Born Mandel Patinkin, November 30, 1952 in Chicago, IL; son of Lester (in scrap metal business) and Doris (a homemaker) Patinkin; married Kathryn Grody (an actress), June 15, 1980; children: Isaac and Gideon. Education: Attended University of Kansas, 1970-72, and the Juilliard School of Drama, 1972-74. Addresses: Home--Manhattan, New York. Office--Dodger Touring Ltd., 1501 Broadway, Suite 2015, New York, NY 10036; (212) 768-8705; United Talent Agency, 9560 Wilshire Boulevard, #500, Los Angeles, CA 90212.
Tony and Emmy Award-winning singer/pianist/actor Mandy Patinkin is noted for his remarkable tenor and fresh interpretation of classic theater standards from composers such as Oscar Hammerstein II and Stephen Sondheim. He infuses timeless classics with his own brand of gentle, almost quirky musical stylings: he trills, holds notes for a few beats longer than the original, and imparts a uniquely theatrical flair to each rendition.
Patinkin was born at Chicago's Mercy Hospital in 1952 and was named after his grandfather, Menachem Mandel. As a boy, he attended Hebrew school at the Congregation Rodfei Zedek, where he sang in the boy's choir. It was his early choir years that sparked his love of music and honed his sensitivity to the perfect pitch. When Patinkin grew a little older, his mother encouraged him to participate in community theater. After high school at South Shore High in Chicago, Patinkin attended the University of Kansas in Lawrence, KS, for two years before moving to New York City to attend the Juilliard School of Drama in 1972.
When Patinkin auditioned for the 1979 play Evita, he had not concentrated on singing for eight years. Yet, his audition won him a spot in the cast--the role of Che Guevara. His talent shone, and in 1980, Patinkin won a Tony Award for Outstanding Featured Actor for his portrayal of Che Guevara. That same year, he married actress Kathryn Grody.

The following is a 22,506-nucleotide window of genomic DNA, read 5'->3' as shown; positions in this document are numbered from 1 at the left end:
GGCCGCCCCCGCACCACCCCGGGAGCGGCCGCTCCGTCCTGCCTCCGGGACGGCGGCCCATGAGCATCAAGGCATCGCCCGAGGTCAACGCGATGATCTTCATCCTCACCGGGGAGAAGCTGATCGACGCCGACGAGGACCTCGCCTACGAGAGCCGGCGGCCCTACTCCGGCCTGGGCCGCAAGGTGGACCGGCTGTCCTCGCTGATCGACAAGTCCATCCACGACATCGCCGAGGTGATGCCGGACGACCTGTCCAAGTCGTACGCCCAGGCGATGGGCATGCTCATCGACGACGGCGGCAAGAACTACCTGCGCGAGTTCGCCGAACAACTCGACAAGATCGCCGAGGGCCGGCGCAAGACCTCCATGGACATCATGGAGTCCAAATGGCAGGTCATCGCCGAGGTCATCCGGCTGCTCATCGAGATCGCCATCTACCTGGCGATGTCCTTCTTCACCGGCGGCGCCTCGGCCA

Patinkin's acting career was intertwined with his musical career, since much of his acting entailed performing in musicals. He was nominated for a Tony Award for his starring role as Georges Seurat in Sunday in the Park with George in 1984. In 1985, Patinkin played Buddy Durant in Follies In Concert; the following year he played Lieutenant Cable in South Pacific, and in 1987 he played Peter Handsworth in The Knife. In the 1990s, his roles included: the Marriage Arranger in Kismet (1991), Archibald Craven in The Secret Garden (1991), Marvin in the musical Falsettos (1993), and in 1996 he played Sancho Panza in Man of La Mancha.
Patinkin began his concert career at Joseph Papp's Public Theatre in New York City in 1989, which coincided with the release of his first solo album, Mandy Patinkin. After releasing his first album, he toured extensively across the U.S. and in Canada as well. He indulged his love of theater by performing songs from stage classics, particularly those written by Rogers and Hammerstein, Kander and Ebb, and Stephen Sondheim. A year later, in 1990, he released his second solo album, Mandy Patinkin In Concert: Dress Casual, followed by his inclusion in Tenors Anyone?, which was released in 1991. Patinkin was also included on Love Songs, a Sony compilation of previously released material, in 1992.
In 1994 Patinkin released his third solo album, Experiment, which highlighted songs that span nine decades and encompass songs from Irving Berlin to Alan Mencken. In 1995 Patinkin released the solo effort Oscar & Steve, a compilation of songs written by Oscar Hammerstein II and Stephen Sondheim. In 1996, Patinkin took a short respite from his solo efforts to sing on the Leonard Bernstein's New York cast album.
Patinkin's film career is just as impressive as his musical career, which is a statement rarely attributed to a musician or actor. Between 1978 and 1997, Patinkin appeared in over twenty-six films, many of which are now considered durable classics. Patinkin played Avigdor in Yentl, 88 Keys in Dick Tracy, Alfred De Musset in Impromptu, Inigo Montoya in Princess Bride, Tateh in Ragtime, and himself in Madonna: Truth or Dare. In 1997 he played Andrew in Men with Guns and Quasimodo in The Hunchback of Notre Dame.